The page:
A gentle touch on the arm can be surprisingly persuasive. Consider these research findings. Library users who are touched while registering, rate the library and its personnel more favourably than the non-touched; diners are more satisfied and give larger tips when waiting staff touch them casually; people touched by a stranger are more willing to perform a mundane favour; and women touched by a man on the arm are more willing to share their phone number or agree to a dance. Why should this be? Up until now research in this area has been exclusively behavioural: these effects have been observed, but we don’t really know why. Now a study has made a start at understanding the neuroscience of how touch exerts its psychological effects.
Annett Schirmer and her colleagues used EEG to record the surface electrical activity of the brains of dozens of female participants who were tasked with looking at neutral or negative pictures (e.g. a basket or a gun to the head). Before each picture appeared, the participants were sometimes touched on the arm by a female friend; touched by a mechanical device (a pressure cuff); or they received no touch. The idea was to see whether and how being touched changed the way the brain responded to emotional and neutral pictures.
A further detail is that the mechanical touch was described as either under the friend’s control, with the friend located elsewhere, or under computer control. This was to see if physical proximity matters and whether it matters who does the touching. For comparison, a final experiment also tested the effect of an auditory tone, which preceded some pictures but not others.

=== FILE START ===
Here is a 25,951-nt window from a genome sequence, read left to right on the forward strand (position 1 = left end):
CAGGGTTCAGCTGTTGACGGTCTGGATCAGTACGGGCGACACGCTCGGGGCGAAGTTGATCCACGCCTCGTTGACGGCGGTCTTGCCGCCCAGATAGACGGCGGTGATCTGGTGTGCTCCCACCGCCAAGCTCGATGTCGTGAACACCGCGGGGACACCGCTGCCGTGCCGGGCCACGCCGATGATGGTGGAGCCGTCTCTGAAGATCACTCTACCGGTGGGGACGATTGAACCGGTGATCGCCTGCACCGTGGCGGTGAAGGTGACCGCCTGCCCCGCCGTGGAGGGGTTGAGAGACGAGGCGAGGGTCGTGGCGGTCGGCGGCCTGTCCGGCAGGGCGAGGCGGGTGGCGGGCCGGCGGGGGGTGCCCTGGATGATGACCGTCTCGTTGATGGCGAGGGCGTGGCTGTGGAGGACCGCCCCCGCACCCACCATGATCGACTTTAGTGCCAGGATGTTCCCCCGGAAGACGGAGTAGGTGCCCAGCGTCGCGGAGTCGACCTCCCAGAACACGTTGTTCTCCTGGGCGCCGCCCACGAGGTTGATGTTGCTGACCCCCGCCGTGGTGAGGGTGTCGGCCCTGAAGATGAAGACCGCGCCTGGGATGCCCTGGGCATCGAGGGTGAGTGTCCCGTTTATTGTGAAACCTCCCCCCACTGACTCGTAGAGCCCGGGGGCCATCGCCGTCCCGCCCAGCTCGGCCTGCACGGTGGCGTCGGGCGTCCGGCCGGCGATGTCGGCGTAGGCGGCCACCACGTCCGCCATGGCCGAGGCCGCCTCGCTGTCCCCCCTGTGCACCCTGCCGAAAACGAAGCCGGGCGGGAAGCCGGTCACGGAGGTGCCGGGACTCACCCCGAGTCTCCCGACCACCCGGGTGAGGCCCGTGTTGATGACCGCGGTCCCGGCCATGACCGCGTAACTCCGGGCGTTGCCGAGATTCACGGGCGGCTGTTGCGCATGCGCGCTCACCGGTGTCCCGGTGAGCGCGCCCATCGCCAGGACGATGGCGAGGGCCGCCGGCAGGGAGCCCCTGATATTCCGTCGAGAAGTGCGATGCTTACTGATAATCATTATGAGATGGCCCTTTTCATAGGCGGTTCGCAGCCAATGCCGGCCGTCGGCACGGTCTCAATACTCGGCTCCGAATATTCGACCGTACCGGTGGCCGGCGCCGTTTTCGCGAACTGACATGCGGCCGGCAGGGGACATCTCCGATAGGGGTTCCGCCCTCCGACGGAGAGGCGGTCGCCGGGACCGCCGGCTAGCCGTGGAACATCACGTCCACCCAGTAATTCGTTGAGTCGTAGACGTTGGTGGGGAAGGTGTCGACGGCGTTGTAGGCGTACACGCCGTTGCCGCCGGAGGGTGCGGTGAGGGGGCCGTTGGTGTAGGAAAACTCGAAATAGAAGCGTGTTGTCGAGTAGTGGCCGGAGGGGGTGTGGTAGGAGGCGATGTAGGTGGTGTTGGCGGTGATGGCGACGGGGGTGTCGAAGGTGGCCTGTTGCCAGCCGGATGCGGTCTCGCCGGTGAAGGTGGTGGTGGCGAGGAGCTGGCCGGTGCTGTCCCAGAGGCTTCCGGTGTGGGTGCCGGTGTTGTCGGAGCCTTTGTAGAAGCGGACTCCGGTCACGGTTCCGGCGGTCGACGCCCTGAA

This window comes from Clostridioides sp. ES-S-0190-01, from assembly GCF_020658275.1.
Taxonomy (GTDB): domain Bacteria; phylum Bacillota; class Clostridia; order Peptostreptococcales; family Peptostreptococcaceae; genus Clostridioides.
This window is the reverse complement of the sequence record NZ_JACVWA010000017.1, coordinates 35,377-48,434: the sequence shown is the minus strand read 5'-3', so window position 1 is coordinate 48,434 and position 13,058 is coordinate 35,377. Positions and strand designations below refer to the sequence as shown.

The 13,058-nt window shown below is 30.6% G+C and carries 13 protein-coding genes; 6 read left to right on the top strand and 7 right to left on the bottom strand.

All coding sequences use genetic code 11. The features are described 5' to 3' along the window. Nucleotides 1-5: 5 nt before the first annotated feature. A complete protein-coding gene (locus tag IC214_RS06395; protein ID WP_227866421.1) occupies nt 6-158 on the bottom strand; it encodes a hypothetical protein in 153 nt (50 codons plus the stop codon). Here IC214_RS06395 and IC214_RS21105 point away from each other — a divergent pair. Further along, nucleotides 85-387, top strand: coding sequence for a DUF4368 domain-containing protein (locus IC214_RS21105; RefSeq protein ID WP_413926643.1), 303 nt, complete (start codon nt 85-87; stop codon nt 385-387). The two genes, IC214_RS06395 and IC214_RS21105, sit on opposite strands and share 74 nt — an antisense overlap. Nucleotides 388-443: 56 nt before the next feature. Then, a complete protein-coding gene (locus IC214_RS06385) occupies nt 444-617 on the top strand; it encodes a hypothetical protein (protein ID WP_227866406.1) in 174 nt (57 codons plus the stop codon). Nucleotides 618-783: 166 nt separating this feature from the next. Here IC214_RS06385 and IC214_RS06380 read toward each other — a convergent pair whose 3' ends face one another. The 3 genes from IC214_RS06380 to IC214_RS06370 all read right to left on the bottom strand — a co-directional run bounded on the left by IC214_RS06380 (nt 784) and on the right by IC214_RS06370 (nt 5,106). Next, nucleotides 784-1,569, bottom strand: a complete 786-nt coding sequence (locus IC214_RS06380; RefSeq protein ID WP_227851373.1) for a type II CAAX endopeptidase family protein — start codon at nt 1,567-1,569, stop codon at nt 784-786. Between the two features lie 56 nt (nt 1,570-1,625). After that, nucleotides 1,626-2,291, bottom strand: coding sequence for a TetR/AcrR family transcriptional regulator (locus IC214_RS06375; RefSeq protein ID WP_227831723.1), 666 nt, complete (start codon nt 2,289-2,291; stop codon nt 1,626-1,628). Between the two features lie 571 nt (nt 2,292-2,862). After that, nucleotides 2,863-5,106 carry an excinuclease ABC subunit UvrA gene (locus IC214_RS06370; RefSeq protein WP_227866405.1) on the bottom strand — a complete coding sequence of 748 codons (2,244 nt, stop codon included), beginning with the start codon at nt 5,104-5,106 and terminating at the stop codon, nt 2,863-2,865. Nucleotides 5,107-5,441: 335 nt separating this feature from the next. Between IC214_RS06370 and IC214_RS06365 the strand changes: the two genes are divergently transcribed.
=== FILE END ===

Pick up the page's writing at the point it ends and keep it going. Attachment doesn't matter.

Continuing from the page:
The most important finding is that a touch on the arm enhanced the brain’s response to emotional pictures, as revealed by the size of what’s known as the late positive component (LPC) of electrical brain activity. The LPC is thought to be associated with evaluative mental processes and a touch led to a greater LPC for emotional pictures compared with neutral ones.
Touch had this effect regardless of how it was administered and who did the administering (friend or machine). This suggests the reported effects of touch are largely “bottom up” – that is, based mainly on the incoming stimulation – rather than “top down”, to do with beliefs about the meaning of the touch. Unlike touch, the auditory tone didn’t increase the brain’s sensitivity to emotional pictures.
“Emotional information presented concurrently with touch may be more motivating such that more processing resources are allocated to them than to emotional information presented without touch,” the researchers said.
One consequence of this, Schirmer’s team speculated, could be that the touched person is primed to be more altruistic, consistent with previous behavioural results. “Based on the present findings,” they explained, “we propose that such behaviour occurs because the tactile signal alerts its recipient and enhances the processing of concurrent events, particularly if they are emotional. Such enhanced processing may then, among others, boost empathy and increase the likelihood that the touch recipient acts in favour of the toucher.”
Schirmer, A., Teh, K., Wang, S., Vijayakumar, R., Ching, A., Nithianantham, D., Escoffier, N., and Cheok, A. (2011). Squeeze me, but don’t tease me: Human and mechanical touch enhance visual attention and emotion discrimination. Social Neuroscience, 6 (3), 219-230 DOI: 10.1080/17470919.2010.507958